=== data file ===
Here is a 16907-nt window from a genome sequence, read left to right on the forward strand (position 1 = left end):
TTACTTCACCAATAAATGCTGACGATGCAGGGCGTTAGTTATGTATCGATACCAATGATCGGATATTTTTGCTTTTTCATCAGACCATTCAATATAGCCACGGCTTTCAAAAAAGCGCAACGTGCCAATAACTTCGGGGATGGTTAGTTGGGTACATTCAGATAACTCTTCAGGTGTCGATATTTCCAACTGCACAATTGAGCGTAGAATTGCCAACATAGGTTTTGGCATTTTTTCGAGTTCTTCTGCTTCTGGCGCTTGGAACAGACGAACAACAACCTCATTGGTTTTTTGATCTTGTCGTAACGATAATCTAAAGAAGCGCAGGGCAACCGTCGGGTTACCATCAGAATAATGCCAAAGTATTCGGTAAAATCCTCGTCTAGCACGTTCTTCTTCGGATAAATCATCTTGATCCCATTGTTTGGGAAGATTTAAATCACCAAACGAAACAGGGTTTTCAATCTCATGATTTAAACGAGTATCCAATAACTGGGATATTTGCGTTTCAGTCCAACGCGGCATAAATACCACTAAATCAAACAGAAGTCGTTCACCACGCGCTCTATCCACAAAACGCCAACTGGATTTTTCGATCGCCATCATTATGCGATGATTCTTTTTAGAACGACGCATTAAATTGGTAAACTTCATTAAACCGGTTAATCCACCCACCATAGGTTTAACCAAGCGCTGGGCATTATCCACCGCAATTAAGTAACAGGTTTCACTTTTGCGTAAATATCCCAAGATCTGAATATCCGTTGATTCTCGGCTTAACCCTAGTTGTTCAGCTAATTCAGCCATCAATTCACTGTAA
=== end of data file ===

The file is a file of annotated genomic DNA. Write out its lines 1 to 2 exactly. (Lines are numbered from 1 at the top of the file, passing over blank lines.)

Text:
Here is a 16907-nt window from a genome sequence, read left to right on the forward strand (position 1 = left end):
TTACTTCACCAATAAATGCTGACGATGCAGGGCGTTAGTTATGTATCGATACCAATGATCGGATATTTTTGCTTTTTCATCAGACCATTCAATATAGCCACGGCTTTCAAAAAAGCGCAACGTGCCAATAACTTCGGGGATGGTTAGTTGGGTACATTCAGATAACTCTTCAGGTGTCGATATTTCCAACTGCACAATTGAGCGTAGAATTGCCAACATAGGTTTTGGCATTTTTTCGAGTTCTTCTGCTTCTGGCGCTTGGAACAGACGAACAACAACCTCATTGGTTTTTTGATCTTGTCGTAACGATAATCTAAAGAAGCGCAGGGCAACCGTCGGGTTACCATCAGAATAATGCCAAAGTATTCGGTAAAATCCTCGTCTAGCACGTTCTTCTTCGGATAAATCATCTTGATCCCATTGTTTGGGAAGATTTAAATCACCAAACGAAACAGGGTTTTCAATCTCATGATTTAAACGAGTATCCAATAACTGGGATATTTGCGTTTCAGTCCAACGCGGCATAAATACCACTAAATCAAACAGAAGTCGTTCACCACGCGCTCTATCCACAAAACGCCAACTGGATTTTTCGATCGCCATCATTATGCGATGATTCTTTTTAGAACGACGCATTAAATTGGTAAACTTCATTAAACCGGTTAATCCACCCACCATAGGTTTAACCAAGCGCTGGGCATTATCCACCGCAATTAAGTAACAGGTTTCACTTTTGCGTAAATATCCCAAGATCTGAATATCCGTTGATTCTCGGCTTAACCCTAGTTGTTCAGCTAATTCAGCCATCAATTCACTGTAA